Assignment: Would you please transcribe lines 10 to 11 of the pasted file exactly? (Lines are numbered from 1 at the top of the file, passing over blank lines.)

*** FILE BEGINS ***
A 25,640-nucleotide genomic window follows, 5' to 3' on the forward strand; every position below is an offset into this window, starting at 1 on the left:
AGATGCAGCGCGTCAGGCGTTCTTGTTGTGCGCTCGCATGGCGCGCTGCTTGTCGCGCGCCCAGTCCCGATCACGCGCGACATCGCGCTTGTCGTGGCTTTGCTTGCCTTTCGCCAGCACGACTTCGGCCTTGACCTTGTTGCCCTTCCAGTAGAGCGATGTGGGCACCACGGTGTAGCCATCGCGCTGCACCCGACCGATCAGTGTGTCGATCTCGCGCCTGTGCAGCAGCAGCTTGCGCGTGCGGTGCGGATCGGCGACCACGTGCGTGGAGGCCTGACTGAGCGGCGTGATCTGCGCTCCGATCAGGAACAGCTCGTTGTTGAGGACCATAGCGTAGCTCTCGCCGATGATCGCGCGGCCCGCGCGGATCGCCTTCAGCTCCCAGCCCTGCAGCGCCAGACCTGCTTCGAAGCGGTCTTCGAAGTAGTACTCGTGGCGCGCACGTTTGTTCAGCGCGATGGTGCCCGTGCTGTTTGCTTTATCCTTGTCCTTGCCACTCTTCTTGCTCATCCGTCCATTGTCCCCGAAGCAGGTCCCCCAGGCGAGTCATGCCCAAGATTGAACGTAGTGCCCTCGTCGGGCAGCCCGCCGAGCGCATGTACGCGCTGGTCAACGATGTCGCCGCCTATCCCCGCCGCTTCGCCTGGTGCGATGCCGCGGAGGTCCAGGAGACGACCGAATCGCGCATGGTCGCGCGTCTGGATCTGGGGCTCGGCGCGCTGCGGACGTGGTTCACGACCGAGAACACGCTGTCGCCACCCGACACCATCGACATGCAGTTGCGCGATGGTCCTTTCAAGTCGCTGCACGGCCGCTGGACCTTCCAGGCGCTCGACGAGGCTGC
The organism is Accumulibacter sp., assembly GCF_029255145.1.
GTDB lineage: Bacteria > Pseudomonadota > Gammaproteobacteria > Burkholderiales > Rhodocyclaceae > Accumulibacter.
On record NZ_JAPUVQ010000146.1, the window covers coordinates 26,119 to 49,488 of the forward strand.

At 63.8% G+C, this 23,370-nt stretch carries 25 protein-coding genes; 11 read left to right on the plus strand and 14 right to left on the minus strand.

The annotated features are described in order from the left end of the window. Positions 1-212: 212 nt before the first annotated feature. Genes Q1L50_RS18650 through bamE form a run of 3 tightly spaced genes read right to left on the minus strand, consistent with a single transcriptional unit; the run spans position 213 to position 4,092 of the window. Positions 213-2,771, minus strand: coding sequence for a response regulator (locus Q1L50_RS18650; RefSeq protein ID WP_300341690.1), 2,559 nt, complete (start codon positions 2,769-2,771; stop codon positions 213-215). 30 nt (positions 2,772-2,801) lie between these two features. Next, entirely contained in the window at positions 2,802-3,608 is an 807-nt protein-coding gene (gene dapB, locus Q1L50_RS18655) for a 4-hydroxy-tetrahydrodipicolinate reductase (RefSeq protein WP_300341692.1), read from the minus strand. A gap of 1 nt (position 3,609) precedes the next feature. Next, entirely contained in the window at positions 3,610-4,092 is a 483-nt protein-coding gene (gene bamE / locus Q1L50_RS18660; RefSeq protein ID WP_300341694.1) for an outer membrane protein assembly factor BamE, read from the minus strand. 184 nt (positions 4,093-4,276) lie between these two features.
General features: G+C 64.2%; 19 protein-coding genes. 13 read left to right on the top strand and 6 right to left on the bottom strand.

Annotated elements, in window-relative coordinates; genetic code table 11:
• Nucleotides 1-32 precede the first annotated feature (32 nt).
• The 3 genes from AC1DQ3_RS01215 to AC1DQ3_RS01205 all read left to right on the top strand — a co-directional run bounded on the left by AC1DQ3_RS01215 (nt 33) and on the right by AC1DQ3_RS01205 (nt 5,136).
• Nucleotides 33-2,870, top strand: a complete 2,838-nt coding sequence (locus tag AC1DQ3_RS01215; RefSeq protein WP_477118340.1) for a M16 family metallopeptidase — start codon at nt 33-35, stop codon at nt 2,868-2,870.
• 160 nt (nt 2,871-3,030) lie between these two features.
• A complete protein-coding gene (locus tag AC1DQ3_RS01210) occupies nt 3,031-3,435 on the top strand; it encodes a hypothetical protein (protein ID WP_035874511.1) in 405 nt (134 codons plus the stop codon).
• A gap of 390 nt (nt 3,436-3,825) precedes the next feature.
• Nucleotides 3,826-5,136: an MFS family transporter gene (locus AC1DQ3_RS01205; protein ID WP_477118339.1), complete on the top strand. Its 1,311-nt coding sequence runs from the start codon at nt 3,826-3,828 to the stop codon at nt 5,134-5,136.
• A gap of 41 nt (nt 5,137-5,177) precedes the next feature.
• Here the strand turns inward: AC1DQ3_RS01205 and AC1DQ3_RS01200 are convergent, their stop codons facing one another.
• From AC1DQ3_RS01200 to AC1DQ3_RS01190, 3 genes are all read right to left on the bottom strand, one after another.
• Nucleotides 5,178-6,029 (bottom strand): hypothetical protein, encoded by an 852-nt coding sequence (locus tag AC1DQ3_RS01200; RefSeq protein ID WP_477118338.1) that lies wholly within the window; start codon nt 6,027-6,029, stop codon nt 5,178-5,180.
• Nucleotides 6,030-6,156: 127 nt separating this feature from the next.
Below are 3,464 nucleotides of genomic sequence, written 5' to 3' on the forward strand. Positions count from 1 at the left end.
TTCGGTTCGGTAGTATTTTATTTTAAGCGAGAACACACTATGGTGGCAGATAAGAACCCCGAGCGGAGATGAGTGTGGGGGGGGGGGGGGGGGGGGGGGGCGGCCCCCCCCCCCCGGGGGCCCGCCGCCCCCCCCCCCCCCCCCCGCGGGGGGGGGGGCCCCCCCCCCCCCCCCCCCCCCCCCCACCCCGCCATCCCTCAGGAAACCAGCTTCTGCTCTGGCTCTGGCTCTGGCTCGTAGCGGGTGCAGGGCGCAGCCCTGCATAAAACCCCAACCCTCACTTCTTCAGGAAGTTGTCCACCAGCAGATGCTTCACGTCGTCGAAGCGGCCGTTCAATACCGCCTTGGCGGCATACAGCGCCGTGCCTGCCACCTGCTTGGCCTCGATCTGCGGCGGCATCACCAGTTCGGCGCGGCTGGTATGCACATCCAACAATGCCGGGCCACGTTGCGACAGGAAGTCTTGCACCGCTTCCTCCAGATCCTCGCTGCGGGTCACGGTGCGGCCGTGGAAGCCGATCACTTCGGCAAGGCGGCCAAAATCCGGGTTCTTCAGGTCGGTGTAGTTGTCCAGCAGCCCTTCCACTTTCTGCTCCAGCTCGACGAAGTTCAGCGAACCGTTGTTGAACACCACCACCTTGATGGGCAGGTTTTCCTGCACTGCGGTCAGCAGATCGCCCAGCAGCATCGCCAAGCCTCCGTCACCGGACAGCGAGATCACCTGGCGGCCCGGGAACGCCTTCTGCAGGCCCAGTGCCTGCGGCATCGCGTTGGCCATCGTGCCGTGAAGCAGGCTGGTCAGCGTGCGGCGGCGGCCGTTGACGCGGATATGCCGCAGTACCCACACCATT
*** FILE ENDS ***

• Nucleotides 1-32 precede the first annotated feature (32 nt).
• The 3 genes from AC1DQ3_RS01215 to AC1DQ3_RS01205 all read left to right on the top strand — a co-directional run bounded on the left by AC1DQ3_RS01215 (nt 33) and on the right by AC1DQ3_RS01205 (nt 5,136).